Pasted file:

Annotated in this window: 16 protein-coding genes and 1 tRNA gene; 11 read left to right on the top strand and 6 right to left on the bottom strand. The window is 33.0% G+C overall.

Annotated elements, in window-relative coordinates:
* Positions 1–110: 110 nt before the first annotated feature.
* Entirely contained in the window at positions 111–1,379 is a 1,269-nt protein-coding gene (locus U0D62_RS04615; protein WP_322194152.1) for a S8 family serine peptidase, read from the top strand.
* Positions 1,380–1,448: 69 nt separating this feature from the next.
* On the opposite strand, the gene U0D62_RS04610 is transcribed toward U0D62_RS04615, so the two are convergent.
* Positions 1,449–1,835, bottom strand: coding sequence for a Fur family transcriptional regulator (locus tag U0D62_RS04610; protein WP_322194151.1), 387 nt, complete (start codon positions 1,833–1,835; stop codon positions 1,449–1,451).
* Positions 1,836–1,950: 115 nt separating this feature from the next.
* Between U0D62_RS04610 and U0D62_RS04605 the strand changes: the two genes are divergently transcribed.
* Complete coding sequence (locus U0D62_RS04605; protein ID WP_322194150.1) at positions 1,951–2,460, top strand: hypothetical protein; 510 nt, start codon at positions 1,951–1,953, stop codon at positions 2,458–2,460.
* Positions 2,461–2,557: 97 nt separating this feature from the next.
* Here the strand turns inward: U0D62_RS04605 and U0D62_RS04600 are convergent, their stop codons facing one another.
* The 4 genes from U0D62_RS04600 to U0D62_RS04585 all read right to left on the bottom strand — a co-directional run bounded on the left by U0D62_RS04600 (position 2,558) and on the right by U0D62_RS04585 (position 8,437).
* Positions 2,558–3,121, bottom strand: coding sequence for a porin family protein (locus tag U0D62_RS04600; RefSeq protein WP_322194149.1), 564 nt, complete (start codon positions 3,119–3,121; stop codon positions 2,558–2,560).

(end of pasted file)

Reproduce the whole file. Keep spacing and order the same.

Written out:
Annotated in this window: 16 protein-coding genes and 1 tRNA gene; 11 read left to right on the top strand and 6 right to left on the bottom strand. The window is 33.0% G+C overall.

Annotated elements, in window-relative coordinates:
* Positions 1–110: 110 nt before the first annotated feature.
* Entirely contained in the window at positions 111–1,379 is a 1,269-nt protein-coding gene (locus U0D62_RS04615; protein WP_322194152.1) for a S8 family serine peptidase, read from the top strand.
* Positions 1,380–1,448: 69 nt separating this feature from the next.
* On the opposite strand, the gene U0D62_RS04610 is transcribed toward U0D62_RS04615, so the two are convergent.
* Positions 1,449–1,835, bottom strand: coding sequence for a Fur family transcriptional regulator (locus tag U0D62_RS04610; protein WP_322194151.1), 387 nt, complete (start codon positions 1,833–1,835; stop codon positions 1,449–1,451).
* Positions 1,836–1,950: 115 nt separating this feature from the next.
* Between U0D62_RS04610 and U0D62_RS04605 the strand changes: the two genes are divergently transcribed.
* Complete coding sequence (locus U0D62_RS04605; protein ID WP_322194150.1) at positions 1,951–2,460, top strand: hypothetical protein; 510 nt, start codon at positions 1,951–1,953, stop codon at positions 2,458–2,460.
* Positions 2,461–2,557: 97 nt separating this feature from the next.
* Here the strand turns inward: U0D62_RS04605 and U0D62_RS04600 are convergent, their stop codons facing one another.
* The 4 genes from U0D62_RS04600 to U0D62_RS04585 all read right to left on the bottom strand — a co-directional run bounded on the left by U0D62_RS04600 (position 2,558) and on the right by U0D62_RS04585 (position 8,437).
* Positions 2,558–3,121, bottom strand: coding sequence for a porin family protein (locus tag U0D62_RS04600; RefSeq protein WP_322194149.1), 564 nt, complete (start codon positions 3,119–3,121; stop codon positions 2,558–2,560).